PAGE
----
As Promised: Genetic Mapping
Fig. 1. T. H. Morgan's lasting scientific influence is evidenced by the large number of geneticists who name their cats after him.
RPM pointed out in comments to my post on "decoding" that another frequently misused term is 'mapping'. It doesn't bug me quite as much, because physical mapping can at least be a step in the genome sequencing process. However, like 'decoding', there's some fascinating science and history behind genetic maps that gets ignored in the confusion. So, in the naive belief that at least three of my readers aren't already biologists, here's What A Genetic Map Is And Why It Is Neither A Genetic Code Nor A Genome Sequence.
Genetic mapping was discovered way back when the science of genetics was very new. Watson and Crick determined the structure of DNA in 1953, and Hershey and Chase proved that DNA was the stuff of heredity only a year or so before that, but the first genetic map dates from 1911. A 19-year-old called Alfred Sturtevant drew it in a single evening, "to the neglect," he said, "of my undergraduate homework."
As is always a good idea, Sturtevant had made a wise choice of advisor. Thomas Hunt Morgan ran the new Drosophila laboratory - the Fly Room - at Columbia University and was working on the phenomenon of linkage, which he rightly considered to be good evidence for the Chromosome Theory of Inheritance.
At this point a 'gene' was merely a hypothetical entity, a symbol, that corresponded to a difference between individuals. There was debate for decades afterwards about whether genes even existed in any physical sense. The chromosome theory bypassed that question, holding that whatever-the-heck they consisted of, genes were nevertheless in, on, associated with, or stuck to particular coloured blobs that were visible in cells under certain staining conditions - chromosomes, which roughly translates as coloured blobs. (I love how the bewilderment and uncertainty of a dawning science shows in the jargon.)
Linkage is perhaps best described as "what Mendel missed". Everybody's favourite kitchen gardening monk-mathematician had shown in 1865 that when genes passed from generation to generation, they did so independently of one another: for example, inheriting your father's dark hair makes it no more and no less likely that you will inherit his blood type. This became known as Mendel's Second Law, or the Law of Independent Assortment, but exceptions were found almost as soon as anyone started looking for them. Sometimes, it seemed, a pair of characteristics tended to be inherited together.
For example, if you crossed a sweet pea with long pollen and purple flowers to another sweet pea with round pollen and pink flowers, the seedlings rarely had long pollen and pink flowers (or round pollen and purple flowers). They usually resembled one parent in both characteristics.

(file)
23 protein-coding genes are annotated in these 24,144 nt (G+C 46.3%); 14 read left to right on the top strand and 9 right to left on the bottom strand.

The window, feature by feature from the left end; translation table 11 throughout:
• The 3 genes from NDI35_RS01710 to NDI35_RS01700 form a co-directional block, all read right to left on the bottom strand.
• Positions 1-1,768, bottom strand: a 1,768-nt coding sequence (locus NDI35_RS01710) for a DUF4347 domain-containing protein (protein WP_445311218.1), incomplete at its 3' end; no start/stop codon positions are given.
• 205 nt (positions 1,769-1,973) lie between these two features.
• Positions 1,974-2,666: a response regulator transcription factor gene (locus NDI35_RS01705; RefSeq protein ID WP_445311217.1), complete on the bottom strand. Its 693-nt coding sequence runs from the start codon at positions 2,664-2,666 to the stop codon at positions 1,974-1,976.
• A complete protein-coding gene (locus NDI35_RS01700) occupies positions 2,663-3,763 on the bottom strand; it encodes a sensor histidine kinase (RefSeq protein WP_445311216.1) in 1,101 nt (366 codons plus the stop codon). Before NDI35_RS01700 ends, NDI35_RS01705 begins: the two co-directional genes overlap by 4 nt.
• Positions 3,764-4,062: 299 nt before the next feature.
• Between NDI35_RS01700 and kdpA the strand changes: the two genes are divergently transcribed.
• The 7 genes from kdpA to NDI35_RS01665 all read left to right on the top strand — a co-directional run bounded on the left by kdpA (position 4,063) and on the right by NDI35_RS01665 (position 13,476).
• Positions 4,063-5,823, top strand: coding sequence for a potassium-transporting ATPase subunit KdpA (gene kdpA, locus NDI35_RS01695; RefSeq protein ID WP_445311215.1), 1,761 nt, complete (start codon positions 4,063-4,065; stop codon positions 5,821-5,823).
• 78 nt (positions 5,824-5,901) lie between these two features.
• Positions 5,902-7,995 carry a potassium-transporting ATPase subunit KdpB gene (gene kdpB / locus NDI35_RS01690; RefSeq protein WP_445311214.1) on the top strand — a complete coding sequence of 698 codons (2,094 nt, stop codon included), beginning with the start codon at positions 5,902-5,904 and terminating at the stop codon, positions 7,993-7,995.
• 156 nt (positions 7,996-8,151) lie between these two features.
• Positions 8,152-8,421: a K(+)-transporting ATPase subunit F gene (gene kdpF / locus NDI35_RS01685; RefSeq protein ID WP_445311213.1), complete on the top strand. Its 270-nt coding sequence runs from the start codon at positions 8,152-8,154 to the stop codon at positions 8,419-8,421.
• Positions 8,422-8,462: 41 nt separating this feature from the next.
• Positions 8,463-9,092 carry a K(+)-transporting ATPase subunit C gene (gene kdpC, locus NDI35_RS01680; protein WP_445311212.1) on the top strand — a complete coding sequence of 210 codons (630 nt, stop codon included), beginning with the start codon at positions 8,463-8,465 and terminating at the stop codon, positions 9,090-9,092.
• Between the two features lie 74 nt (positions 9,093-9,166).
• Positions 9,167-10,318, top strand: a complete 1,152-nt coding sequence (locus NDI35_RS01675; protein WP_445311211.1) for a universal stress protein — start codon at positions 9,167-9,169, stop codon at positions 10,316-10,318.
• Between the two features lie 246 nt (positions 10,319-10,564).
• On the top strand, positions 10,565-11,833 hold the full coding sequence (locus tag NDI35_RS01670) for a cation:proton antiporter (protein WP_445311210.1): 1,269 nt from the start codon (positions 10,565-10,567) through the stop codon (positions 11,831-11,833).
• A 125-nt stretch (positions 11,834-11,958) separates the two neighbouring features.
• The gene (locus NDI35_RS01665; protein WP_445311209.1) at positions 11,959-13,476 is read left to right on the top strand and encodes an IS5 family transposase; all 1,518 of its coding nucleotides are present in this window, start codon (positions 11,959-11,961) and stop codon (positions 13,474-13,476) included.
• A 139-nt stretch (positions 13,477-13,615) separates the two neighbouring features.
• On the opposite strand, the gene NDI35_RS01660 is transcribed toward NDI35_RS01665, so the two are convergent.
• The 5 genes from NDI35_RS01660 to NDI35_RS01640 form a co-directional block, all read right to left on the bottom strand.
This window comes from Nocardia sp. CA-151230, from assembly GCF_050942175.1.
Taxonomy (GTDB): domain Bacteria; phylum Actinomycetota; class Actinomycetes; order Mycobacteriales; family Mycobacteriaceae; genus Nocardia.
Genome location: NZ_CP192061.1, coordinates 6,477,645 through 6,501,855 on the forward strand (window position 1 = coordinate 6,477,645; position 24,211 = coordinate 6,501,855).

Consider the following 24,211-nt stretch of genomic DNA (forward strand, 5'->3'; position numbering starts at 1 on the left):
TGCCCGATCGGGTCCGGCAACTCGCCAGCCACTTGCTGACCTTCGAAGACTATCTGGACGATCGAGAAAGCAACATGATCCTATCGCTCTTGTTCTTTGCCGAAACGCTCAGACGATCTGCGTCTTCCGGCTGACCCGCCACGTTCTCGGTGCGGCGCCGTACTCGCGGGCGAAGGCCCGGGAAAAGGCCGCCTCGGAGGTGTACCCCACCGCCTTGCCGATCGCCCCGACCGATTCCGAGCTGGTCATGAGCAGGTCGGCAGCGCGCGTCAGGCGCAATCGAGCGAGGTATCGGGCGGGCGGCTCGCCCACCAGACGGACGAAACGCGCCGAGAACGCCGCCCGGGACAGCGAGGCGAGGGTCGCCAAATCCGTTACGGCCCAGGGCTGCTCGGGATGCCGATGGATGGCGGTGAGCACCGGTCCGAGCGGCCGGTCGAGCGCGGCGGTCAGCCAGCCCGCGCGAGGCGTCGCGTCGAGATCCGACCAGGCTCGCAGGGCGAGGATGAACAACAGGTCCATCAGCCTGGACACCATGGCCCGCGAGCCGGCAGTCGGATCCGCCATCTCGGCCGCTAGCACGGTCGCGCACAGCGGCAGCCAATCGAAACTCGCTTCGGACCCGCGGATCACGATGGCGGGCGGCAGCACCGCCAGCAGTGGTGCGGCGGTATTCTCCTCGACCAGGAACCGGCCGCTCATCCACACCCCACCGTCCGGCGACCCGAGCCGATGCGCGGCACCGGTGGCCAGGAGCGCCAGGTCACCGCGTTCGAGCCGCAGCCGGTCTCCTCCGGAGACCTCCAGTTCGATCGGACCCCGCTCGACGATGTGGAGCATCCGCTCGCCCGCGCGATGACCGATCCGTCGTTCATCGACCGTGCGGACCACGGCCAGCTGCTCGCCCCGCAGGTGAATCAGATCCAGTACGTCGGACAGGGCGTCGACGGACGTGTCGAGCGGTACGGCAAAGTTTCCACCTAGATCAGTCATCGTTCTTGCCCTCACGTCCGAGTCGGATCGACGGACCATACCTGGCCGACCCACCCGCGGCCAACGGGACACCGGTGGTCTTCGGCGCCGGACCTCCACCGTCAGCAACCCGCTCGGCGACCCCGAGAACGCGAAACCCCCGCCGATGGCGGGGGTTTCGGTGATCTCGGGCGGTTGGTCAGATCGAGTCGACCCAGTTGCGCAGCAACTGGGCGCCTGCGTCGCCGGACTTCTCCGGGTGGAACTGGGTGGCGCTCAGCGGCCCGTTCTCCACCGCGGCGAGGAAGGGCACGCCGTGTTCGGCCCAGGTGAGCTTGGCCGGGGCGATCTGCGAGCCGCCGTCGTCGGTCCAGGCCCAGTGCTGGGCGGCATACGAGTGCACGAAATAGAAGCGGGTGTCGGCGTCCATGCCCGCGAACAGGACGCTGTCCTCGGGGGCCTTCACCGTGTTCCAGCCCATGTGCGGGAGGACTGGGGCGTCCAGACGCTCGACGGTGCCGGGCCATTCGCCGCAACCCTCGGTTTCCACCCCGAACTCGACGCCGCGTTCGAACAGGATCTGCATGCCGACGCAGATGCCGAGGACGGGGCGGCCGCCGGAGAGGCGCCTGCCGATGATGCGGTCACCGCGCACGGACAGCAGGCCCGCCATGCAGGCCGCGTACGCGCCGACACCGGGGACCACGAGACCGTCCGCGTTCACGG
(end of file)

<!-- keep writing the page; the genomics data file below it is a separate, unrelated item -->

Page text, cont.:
Morgan reckoned that if the genes were on the chromosomes - and there were certainly more genes than chromosomes - then these exceptions to Mendel's Second Law could be caused by pairs of genes close together on the same chromosome: that is, genes that were linked. So scientists in the Fly Room were busy finding as many examples as they could of differences between flies that could be conveniently used in crossing experiments: white versus red eyes, rudimentary versus normal wings, and so on - and looking for pairs of linked genes. Sometimes genes were tightly linked, meaning that almost no offspring were ever found with a combination of both parents' characteristics, but sometimes there was a sizeable minority of these "recombinants".
Sturtevant took the idea one stage further. If the loosely linked genes were far apart, and the tightly linked ones were close together, it should be possible to sketch out the relative positions of a whole group of genes, and then use that sketch to predict what the offspring of new experimental crosses should look like and how many recombinants there should be of each type.
It worked. All the genes could be plotted on one straight line.
Over the following years, more genes were discovered and added to the map. It kept working, and it worked for other species too. For any particular species there always turned out to be as many groups of linked genes on the map as there were chromosomes in the cells.
Eventually, this forced the opponents of the chromosome theory to shut up.
And they all lived happily ever after.
And the moral of the story is Never Do Your Homework.
Phoebe Sturtevant and Lilian Morgan also worked hard in the Fly Room, but got little credit for their contributions. When TH Morgan first visited Lilian after she gave birth to their eldest child, she asked after his new white-eyed mutant fly before he had a chance to ask after the baby. I've heard this story quoted as an example of what a dedicated and obsessive scientist he was, weirdly enough.
However, Phoebe is quoted as saying that Drosophila geneticists make good husbands, so I was very happy when my best friend married one.